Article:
Further data on the procedures of Examples I and II anlg an analysis of these data are given in the following t8. $2

lationship of the coating to the fabric, e. g., the relative thickness of the coating, its degree of penetration into the fabric or into the yarns thereof, and by varying and adjusting the relationship between coatings on opposite sides of the fabric. While some improvement in durability can be obtained by a judicious selection and combination of such factors, the increase in durability heretofore so obtained has at best been no more than a small fraction of the original durability of the conventional coated cloth and of little practical significance. By our invention we provide rubber coated nylon fabrics having durability, as measured by tear strengths, as much as twice as great as those of comparable conventional coated fabrics.

An intensive study of the types and causes of failure of many salvaged military articles has shown that most failures of the article in service can be traced ultimately to an unexpectedly low tear resistance of the base fabric. Further investigation revealed, surprisingly, that coating of nylon fabric with an elastic flexible coating to waterproof it reduced the tear resistance of the base fabric to /a to /2 of its tear resistance before coating.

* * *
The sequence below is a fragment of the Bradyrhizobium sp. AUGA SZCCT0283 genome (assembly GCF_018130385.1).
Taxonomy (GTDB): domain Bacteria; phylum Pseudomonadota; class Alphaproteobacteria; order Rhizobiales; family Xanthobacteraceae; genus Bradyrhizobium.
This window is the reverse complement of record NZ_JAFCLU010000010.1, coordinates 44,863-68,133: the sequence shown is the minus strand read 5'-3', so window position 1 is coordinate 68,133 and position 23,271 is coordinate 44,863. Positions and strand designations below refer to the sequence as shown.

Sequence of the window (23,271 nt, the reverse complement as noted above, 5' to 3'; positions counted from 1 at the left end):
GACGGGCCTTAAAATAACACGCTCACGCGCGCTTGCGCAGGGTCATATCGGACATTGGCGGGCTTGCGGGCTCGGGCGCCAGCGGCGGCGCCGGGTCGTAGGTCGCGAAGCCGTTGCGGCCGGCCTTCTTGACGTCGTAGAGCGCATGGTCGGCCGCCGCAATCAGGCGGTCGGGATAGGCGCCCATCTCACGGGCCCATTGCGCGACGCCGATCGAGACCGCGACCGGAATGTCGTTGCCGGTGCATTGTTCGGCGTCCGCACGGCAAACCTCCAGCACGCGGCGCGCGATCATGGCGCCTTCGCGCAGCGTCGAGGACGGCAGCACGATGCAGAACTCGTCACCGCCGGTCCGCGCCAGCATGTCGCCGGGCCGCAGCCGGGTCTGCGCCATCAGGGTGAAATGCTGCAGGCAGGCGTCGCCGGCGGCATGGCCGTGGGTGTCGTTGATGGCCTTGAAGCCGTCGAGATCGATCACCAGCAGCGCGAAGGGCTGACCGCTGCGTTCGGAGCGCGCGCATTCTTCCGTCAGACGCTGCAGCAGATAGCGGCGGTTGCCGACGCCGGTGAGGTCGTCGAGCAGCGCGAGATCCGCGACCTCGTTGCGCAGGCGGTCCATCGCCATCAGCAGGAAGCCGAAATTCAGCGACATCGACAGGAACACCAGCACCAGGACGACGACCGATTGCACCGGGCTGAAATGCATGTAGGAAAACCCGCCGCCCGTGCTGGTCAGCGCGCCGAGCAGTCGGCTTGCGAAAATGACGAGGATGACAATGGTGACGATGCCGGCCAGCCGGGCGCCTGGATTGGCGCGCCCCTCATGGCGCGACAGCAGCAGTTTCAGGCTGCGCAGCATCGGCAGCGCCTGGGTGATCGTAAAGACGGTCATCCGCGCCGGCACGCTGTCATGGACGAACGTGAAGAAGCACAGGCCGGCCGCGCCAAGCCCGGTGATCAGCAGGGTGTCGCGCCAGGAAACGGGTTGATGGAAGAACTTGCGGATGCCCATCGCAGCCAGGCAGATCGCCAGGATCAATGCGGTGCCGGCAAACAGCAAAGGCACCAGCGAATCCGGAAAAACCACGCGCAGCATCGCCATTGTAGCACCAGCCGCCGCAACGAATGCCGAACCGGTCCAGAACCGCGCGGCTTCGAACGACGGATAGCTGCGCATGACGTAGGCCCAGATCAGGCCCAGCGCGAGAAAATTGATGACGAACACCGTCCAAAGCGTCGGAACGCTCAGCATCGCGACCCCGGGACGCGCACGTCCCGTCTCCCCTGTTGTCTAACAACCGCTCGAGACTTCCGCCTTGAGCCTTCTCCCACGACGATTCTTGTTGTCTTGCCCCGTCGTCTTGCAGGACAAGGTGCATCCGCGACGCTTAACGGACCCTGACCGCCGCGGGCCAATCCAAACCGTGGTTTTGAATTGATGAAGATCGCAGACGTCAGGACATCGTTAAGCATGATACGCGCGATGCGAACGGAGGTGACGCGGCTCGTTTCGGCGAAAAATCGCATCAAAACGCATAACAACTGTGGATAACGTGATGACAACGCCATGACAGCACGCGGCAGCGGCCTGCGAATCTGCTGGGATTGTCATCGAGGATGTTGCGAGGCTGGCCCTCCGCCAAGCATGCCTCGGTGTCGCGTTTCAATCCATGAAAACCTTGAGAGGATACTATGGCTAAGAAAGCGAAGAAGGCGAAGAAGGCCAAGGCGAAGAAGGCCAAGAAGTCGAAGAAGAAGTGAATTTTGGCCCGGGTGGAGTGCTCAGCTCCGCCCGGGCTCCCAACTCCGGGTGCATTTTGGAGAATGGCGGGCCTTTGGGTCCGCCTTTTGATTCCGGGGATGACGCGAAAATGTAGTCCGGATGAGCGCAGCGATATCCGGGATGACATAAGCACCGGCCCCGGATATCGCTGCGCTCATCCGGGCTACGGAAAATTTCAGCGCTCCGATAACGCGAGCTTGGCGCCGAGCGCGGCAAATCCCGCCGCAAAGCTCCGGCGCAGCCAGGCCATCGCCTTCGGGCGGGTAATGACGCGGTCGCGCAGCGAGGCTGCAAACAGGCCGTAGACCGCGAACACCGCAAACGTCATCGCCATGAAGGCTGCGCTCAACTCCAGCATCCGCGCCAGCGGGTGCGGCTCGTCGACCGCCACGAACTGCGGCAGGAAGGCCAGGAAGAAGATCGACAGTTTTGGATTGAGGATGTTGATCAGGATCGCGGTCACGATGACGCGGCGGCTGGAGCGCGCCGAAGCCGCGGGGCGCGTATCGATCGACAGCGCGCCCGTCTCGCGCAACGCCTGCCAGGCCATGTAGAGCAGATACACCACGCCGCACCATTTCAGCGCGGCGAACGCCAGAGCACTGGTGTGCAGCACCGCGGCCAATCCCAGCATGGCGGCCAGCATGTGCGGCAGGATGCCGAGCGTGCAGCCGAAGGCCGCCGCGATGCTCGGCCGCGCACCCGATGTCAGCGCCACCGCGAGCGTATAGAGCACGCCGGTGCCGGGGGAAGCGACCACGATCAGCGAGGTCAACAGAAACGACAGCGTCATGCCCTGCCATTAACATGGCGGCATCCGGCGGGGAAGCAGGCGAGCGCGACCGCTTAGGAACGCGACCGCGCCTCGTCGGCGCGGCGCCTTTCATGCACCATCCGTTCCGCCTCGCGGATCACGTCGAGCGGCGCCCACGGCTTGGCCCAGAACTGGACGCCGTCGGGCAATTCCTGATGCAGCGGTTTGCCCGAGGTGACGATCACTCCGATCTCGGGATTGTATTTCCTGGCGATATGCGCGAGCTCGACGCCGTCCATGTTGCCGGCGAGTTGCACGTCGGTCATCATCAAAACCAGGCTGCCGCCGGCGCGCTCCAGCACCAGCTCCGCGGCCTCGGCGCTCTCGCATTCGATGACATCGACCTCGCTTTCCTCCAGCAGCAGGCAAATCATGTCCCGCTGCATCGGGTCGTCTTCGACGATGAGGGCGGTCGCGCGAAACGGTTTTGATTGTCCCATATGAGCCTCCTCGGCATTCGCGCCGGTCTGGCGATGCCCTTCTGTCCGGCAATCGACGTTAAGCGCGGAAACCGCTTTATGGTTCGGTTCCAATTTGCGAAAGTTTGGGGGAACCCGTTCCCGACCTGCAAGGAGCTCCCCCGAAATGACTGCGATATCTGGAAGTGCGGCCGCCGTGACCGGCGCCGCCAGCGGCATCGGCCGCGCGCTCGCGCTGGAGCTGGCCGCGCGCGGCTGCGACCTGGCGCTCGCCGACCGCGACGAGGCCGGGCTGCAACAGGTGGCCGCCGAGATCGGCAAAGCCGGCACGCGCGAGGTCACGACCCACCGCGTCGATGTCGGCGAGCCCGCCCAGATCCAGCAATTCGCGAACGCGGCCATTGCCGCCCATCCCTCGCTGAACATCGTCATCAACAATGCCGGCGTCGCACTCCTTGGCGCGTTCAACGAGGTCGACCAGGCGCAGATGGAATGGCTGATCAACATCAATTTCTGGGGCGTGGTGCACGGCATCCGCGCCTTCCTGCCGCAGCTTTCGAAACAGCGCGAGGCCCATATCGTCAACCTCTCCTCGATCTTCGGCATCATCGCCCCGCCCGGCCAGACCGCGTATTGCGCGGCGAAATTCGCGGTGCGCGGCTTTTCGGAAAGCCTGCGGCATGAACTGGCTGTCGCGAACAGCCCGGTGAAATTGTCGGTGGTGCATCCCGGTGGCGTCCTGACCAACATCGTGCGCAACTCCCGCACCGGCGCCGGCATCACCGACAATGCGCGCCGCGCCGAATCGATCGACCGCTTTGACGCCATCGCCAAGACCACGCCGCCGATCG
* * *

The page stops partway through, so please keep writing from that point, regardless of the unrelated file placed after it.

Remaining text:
Our invention is based on our surprising discovery that impregnation of the base fabric, before coating, with a lubricant, for example, a plasticizer of the kind conventionally used in the formulation of plastic compositions The beneficial results of pre-impregnation of the nylon fabric with a lubricant appear to be substantially independent of the nature or amount of the coating subsequently applied to the fabric. While coatings of the vinyl chloride type have various advantages in association with a nylon fabric which has been given our pretreatment, and the organosol coating compositions are peculiarly advantageous because of the convenience and low cost of applying them to the pre-treated nylon fabric, our invention is not limited to this type of synthetic rubber or this form of resin composition and we may use instead coating compositions based on other polyvinyl resins, such as polyvinyl butyral or polyvinyl acetate, styrene and styrene derivatives, butadiene-styrene dispersions, butadiene acrylonitrile dispersions, natural latex, rubber solutions, etc., in any appropriate form such as solvent solutions, dispersions, or milled masses.